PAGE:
Category Archives: Margaret E. Sangster

The Joy That You Give to Others Is the Joy That Comes Back to You

John Greenleaf Whittier? Margaret E. Sangster? Anonymous?

heart11Dear Quote Investigator: Recently, I came across a heartfelt short poem titled “Happy New Year” containing the following line:

The joy that you give to others is the joy that comes back to you.

The verse was attributed to the prominent nineteenth-century poet John Greenleaf Whittier who died in 1892, but the earliest citation I could find was dated 1901. Was this attribution accurate? Was the work posthumous?

Quote Investigator: QI believes that the common modern attribution to Whittier was inaccurate. The lines in the short poem were part of longer poem by Margaret E. Sangster titled “The Christmas Tree”, and Sangster should receive credit for her work.

The earliest evidence located by QI appeared in “The Elocutionist’s Journal: A Repository of the Choicest Standard and Current Pieces for Readings and Declamations”. Sangster’s didactic poem contained 54 lines and was printed on the front page of the January 1878 issue. The first four lines described a child’s desire for a Christmas tree: 1

Our darling little Florence, our blessing and our pride,
With dimpled cheeks, and golden hair, and brown eyes open wide,
To look at every pretty thing, came flying in to me:
“O please,” she pleaded earnestly, “I want a Christmas tree.”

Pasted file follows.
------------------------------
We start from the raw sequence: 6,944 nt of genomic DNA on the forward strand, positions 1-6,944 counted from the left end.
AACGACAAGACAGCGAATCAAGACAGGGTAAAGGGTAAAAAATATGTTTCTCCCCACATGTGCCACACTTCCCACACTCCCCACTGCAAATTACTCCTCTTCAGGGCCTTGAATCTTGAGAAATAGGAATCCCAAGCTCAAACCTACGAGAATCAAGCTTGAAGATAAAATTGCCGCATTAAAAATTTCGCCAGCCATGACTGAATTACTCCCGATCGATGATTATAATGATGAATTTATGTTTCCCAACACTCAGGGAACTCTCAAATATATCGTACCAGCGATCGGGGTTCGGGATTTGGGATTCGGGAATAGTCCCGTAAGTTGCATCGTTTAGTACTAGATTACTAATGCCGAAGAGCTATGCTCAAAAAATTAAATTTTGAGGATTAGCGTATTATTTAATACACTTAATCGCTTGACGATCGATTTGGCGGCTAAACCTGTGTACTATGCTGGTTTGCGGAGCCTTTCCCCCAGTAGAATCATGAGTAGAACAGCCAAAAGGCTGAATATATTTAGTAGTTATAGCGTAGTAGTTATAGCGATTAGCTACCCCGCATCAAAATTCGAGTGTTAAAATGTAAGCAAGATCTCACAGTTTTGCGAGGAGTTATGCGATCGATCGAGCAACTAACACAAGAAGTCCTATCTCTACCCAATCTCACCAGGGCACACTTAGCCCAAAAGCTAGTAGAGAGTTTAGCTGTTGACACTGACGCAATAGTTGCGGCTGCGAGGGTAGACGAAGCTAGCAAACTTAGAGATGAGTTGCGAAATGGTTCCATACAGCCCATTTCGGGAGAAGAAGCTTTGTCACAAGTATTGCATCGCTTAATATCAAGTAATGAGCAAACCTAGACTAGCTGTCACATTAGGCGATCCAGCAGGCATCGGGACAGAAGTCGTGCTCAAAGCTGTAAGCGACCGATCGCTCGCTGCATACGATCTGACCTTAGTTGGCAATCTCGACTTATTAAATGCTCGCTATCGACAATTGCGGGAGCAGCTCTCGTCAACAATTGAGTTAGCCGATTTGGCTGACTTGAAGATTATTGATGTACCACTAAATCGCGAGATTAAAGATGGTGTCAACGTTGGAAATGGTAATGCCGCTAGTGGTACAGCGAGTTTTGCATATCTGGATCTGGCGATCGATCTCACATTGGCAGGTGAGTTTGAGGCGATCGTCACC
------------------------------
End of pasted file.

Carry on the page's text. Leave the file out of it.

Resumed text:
When the request for a tree was granted the child invited lonely and impoverished children to a Christmas party held around the tree. The final four lines of the poem were the following: 2

For somehow, not only for Christmas, but all the long year through,
The joy that you give to others is the joy that comes back to you;
And the more you spend in blessing the poor, the lonely, and sad,
The more to your heart’s possessing, returns to make you glad.

Here are additional selected citations in chronological order.

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Notes:

  1. 1878 January, The Elocutionist’s Journal: A Repository of the Choicest Standard and Current Pieces for Readings and Declamations, The Christmas Tree by Margaret E. Sangster, Quote Page 1, Column 1 and 2, Jesse Haney & Company. New York. (Google Books Full View) link
  2. 1878 January, The Elocutionist’s Journal: A Repository of the Choicest Standard and Current Pieces for Readings and Declamations, The Christmas Tree by Margaret E. Sangster, Quote Page 1, Column 1 and 2, Jesse Haney & Company. New York. (Google Books Full View) link